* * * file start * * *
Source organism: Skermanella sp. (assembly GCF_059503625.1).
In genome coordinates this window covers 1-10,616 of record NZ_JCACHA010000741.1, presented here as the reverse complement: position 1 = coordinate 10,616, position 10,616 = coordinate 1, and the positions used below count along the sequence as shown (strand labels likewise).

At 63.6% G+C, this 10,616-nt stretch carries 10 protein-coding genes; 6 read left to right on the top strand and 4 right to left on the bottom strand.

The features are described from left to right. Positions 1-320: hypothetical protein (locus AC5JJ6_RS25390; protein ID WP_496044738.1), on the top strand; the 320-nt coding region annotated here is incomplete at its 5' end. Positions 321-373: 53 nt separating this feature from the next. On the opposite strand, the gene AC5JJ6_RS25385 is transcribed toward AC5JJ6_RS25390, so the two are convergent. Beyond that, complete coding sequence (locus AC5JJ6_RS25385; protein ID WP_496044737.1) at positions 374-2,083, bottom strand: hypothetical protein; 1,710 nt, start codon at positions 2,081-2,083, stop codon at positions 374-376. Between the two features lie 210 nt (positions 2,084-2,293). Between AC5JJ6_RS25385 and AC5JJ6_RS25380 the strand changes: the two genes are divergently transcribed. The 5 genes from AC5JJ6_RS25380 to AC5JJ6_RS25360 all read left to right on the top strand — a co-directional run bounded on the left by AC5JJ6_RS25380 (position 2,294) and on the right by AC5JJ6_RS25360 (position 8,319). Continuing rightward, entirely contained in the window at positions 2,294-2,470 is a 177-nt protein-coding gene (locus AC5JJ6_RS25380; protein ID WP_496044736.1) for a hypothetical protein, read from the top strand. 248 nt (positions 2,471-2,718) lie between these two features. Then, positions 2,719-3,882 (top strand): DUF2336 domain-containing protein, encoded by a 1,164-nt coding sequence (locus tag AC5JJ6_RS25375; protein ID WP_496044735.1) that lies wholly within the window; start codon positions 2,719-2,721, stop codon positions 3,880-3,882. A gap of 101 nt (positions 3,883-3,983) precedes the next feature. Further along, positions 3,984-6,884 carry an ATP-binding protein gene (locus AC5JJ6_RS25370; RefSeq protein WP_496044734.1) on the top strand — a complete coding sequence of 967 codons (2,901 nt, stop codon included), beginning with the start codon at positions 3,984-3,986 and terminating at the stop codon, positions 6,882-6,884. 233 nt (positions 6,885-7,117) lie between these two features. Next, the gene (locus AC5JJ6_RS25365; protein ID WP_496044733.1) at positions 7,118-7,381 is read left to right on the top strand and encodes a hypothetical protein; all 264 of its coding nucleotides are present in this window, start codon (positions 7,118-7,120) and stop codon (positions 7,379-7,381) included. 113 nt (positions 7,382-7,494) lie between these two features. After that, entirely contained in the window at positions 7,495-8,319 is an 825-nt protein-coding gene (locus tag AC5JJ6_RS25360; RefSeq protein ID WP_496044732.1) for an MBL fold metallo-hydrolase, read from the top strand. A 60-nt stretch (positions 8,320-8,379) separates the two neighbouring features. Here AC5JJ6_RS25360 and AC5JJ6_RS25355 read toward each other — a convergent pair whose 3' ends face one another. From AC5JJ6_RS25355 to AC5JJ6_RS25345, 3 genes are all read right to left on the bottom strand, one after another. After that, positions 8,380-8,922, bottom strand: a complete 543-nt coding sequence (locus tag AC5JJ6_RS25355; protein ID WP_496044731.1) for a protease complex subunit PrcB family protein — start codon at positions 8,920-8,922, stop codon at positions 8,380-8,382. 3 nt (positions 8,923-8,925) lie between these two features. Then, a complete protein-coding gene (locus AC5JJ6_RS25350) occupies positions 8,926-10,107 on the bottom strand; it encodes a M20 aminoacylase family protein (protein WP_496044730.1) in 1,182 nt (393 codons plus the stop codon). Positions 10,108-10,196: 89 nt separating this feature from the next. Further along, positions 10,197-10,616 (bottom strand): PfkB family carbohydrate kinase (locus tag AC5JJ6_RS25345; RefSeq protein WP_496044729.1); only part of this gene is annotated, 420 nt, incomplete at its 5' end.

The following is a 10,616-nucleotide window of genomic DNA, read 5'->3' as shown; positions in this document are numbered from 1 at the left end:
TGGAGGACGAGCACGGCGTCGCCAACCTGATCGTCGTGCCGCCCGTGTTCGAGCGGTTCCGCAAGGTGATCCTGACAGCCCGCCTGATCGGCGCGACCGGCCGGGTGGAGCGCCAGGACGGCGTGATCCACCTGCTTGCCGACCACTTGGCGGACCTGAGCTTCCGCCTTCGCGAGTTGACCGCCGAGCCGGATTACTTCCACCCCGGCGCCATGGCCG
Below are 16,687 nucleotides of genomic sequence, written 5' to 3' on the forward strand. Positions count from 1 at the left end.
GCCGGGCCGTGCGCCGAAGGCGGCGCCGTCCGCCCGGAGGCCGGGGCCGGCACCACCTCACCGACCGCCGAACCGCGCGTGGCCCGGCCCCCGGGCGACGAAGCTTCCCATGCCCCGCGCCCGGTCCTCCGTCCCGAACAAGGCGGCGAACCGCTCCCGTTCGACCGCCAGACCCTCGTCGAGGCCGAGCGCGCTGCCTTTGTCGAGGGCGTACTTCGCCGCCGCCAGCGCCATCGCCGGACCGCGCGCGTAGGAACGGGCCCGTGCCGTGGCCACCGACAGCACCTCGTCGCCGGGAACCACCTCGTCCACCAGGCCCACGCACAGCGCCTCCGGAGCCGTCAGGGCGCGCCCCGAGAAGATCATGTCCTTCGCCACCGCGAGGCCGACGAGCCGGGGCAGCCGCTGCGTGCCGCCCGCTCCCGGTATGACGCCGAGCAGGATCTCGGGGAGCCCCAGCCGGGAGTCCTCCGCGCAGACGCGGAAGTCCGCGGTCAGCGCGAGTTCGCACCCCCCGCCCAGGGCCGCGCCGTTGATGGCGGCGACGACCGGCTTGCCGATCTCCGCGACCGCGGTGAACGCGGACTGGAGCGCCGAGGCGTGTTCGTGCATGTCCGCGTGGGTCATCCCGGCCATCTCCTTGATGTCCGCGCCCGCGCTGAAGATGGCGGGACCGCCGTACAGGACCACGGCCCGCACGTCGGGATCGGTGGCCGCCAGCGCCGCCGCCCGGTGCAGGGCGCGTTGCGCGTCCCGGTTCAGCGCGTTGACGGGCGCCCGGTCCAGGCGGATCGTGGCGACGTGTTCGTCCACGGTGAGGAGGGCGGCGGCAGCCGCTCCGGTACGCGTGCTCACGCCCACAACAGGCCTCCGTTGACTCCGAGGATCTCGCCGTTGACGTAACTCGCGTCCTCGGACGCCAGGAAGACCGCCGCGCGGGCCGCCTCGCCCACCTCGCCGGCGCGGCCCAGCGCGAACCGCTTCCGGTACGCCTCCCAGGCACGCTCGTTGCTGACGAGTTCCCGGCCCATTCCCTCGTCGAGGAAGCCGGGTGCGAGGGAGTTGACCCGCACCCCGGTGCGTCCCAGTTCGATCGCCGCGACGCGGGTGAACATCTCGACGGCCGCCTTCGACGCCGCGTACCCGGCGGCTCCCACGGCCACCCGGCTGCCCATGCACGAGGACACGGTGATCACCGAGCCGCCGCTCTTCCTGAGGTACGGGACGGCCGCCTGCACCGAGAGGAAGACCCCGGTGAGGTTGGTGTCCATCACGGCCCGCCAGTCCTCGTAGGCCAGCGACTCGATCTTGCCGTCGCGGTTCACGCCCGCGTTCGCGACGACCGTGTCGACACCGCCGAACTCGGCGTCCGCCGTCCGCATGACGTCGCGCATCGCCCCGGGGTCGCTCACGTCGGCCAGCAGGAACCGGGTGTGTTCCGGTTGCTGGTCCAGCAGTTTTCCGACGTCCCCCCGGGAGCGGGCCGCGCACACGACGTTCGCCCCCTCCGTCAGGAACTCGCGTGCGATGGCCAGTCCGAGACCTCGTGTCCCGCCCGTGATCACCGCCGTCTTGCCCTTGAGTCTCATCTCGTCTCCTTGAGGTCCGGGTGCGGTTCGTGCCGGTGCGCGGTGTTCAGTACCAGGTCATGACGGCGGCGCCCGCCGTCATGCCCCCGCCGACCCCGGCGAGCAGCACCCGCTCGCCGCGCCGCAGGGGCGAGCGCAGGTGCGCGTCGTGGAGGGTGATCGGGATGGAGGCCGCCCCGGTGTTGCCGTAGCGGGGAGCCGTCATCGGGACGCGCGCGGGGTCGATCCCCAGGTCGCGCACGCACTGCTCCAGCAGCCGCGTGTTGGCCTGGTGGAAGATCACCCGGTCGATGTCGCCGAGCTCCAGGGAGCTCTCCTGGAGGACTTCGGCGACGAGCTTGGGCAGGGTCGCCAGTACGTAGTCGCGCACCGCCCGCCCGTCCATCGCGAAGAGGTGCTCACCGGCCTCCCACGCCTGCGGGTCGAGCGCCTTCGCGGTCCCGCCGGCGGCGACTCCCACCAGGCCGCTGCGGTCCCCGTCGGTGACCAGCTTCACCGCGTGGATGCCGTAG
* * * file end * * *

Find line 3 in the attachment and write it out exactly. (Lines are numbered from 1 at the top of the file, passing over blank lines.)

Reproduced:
At 63.6% G+C, this 10,616-nt stretch carries 10 protein-coding genes; 6 read left to right on the top strand and 4 right to left on the bottom strand.